WTO, ACP, EU joint workshop in Zimbabwe tackles technical barriers to trade
Harare, Zimbabwe, 27 March 2014/ ND: The World Trade Organisation (WTO), together with European Union (EU) and Caribbean and the Pacific (ACP) will this week host a two-day workshop in Harare aimed at improving Zimbabwe’s economic performance.
In a joint statement, the organisations yesterday said the two-day workshop would provide an overview of its Technical Barriers to Trade programme (TBT) agreement to enable Zimbabwean companies to export products and services and to ensure producers meet demands of the target markets in terms of quality, safety, reliability, environmental compatibility and hygiene.
“The workshop aims to help Zimbabwean stakeholders to clarify how to pursue their own national policy objectives without creating unnecessary barriers to trade for other countries, while at the same time developing their competitiveness and expanding their exports in regional and international markets,” the statement read.
The WTO’s agreement on TBT as a preventive instrument was to ensure that such measures do not result in discrimination or arbitrary restrictions on international trade.
Zimbabwe is a signatory to the WTO while the EU and ACP would assist the country to effectively exercise its membership rights and fulfil its obligations under the agreement as well as facilitating trade by utilising the mechanisms for the removal of unnecessary trade barriers that have become available as a consequence of the TBT agreement.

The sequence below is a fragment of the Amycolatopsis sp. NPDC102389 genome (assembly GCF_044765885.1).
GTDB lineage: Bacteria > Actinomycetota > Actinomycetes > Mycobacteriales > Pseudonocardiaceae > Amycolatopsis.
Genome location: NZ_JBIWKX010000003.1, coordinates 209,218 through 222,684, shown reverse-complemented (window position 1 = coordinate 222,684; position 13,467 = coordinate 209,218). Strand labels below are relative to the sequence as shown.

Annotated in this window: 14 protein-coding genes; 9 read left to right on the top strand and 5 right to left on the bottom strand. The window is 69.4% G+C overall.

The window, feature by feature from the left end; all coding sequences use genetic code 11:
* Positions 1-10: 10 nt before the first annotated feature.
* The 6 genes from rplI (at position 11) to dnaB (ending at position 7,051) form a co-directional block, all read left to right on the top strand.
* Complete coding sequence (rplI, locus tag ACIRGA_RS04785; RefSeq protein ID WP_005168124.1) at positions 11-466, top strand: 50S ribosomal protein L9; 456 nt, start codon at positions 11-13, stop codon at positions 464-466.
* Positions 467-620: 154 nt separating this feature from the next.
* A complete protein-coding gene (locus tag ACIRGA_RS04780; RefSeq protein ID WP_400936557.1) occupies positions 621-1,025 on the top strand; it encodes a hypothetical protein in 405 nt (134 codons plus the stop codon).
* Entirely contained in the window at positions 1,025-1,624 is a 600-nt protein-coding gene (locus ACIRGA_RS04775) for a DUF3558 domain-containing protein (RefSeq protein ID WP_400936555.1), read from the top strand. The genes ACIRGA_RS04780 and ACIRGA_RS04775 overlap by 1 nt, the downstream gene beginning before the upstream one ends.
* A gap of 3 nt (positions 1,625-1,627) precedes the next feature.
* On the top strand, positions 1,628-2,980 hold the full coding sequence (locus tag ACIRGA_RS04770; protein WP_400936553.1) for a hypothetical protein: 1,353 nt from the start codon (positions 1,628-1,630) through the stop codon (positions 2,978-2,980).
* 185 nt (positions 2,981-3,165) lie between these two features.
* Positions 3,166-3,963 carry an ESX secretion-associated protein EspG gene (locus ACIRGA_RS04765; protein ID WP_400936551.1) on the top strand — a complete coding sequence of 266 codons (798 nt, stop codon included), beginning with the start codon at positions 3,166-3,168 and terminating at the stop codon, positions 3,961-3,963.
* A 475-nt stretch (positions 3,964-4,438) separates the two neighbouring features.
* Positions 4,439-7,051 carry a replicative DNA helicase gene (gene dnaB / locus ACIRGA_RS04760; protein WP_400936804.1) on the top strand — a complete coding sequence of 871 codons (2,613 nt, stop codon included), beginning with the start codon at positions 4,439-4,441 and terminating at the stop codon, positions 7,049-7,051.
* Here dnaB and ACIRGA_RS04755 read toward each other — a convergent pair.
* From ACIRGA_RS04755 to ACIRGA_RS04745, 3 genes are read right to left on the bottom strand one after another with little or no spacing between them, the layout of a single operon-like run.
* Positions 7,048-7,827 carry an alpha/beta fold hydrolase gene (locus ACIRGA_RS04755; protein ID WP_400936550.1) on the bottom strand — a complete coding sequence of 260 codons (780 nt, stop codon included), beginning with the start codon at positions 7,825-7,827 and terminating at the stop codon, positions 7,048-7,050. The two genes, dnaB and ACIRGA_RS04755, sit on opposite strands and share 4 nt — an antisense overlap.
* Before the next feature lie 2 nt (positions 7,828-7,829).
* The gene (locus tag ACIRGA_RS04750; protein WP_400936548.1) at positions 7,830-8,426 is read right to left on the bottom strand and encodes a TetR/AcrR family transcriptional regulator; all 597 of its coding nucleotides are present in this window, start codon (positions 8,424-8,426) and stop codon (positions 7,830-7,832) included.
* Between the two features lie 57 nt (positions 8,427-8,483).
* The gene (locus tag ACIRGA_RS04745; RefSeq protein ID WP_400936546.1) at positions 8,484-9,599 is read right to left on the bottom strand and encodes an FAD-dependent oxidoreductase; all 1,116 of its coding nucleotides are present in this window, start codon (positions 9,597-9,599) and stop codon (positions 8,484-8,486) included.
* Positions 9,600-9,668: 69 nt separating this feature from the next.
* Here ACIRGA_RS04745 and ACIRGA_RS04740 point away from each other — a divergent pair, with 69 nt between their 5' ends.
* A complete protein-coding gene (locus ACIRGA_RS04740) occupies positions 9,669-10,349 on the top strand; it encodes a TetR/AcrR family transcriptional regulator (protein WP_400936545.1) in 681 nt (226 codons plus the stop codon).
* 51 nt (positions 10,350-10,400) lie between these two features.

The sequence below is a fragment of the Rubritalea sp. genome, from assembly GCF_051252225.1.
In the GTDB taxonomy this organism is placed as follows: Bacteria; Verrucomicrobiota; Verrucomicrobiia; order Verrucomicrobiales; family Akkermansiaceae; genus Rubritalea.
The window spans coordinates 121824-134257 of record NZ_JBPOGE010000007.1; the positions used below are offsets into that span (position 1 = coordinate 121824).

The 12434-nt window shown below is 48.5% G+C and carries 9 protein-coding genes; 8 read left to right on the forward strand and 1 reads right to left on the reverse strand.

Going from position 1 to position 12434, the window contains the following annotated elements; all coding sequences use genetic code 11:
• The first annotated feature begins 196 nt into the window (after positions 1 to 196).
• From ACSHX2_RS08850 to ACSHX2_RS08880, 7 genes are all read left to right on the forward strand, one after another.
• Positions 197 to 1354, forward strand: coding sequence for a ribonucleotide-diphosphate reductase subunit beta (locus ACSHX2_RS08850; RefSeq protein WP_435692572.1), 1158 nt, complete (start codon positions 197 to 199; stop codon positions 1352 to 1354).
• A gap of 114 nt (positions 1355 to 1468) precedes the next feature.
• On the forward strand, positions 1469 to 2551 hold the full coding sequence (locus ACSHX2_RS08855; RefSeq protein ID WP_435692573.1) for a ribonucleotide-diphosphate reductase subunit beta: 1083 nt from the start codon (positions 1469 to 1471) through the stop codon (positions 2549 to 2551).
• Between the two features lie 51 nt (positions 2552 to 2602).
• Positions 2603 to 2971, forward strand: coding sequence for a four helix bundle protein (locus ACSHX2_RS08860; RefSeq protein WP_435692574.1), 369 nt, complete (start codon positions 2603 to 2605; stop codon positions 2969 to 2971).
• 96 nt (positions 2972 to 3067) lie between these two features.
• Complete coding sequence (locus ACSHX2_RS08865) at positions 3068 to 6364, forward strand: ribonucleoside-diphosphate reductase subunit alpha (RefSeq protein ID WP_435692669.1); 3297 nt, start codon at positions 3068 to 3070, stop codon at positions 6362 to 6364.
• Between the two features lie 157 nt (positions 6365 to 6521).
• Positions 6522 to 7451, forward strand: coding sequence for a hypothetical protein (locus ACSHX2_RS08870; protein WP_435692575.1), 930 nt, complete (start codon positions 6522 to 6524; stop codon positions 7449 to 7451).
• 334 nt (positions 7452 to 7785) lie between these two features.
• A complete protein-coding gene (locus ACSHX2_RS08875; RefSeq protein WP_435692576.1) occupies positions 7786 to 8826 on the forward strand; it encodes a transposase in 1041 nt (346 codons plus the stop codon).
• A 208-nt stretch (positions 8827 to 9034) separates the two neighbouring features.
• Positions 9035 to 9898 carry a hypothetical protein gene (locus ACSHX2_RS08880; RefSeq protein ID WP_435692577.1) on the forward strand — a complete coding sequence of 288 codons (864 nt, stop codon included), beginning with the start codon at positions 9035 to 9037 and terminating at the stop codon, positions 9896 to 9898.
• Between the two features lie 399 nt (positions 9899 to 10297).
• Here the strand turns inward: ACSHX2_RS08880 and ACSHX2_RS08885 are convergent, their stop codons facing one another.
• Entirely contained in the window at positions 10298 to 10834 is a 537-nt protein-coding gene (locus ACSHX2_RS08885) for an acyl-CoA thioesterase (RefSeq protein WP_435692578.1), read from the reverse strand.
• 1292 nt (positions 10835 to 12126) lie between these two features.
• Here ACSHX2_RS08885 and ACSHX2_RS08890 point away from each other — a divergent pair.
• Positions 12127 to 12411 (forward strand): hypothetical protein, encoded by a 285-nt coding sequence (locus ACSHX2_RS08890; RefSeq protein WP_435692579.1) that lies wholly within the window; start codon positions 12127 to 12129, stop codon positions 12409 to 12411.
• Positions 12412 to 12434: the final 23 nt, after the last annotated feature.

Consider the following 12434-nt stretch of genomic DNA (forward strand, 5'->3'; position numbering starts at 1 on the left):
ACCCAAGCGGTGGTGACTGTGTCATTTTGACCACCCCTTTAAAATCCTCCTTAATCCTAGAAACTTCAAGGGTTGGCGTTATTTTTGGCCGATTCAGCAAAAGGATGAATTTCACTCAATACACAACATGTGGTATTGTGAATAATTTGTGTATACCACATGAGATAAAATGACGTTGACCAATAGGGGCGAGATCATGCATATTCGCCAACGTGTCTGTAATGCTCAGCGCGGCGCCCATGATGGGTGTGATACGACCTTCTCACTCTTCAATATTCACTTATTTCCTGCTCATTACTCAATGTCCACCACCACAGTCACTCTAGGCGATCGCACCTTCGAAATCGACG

“Effective implementation of the provisions of the TBT agreement requires members like Zimbabwe to have a minimum institutional infrastructure that includes a National Standards Body, an Enquiry Point and a Notification Authority. The national institutions have specific roles and it is most desirable that they function in a coordinated manner with each other and also with the arm of government responsible for trade,” the statement read.
The significance of technical barriers to trade has increased considerably over the past years, as tariffs steadily declined and governments worldwide introduced more and more regulatory requirements to address, inter-alia, health, safety or environmental concerns.
“The TBT agreement is therefore an important tool with which Zimbabwe can tackle technical barriers to trade in an international forum,” the statement said.
– News Day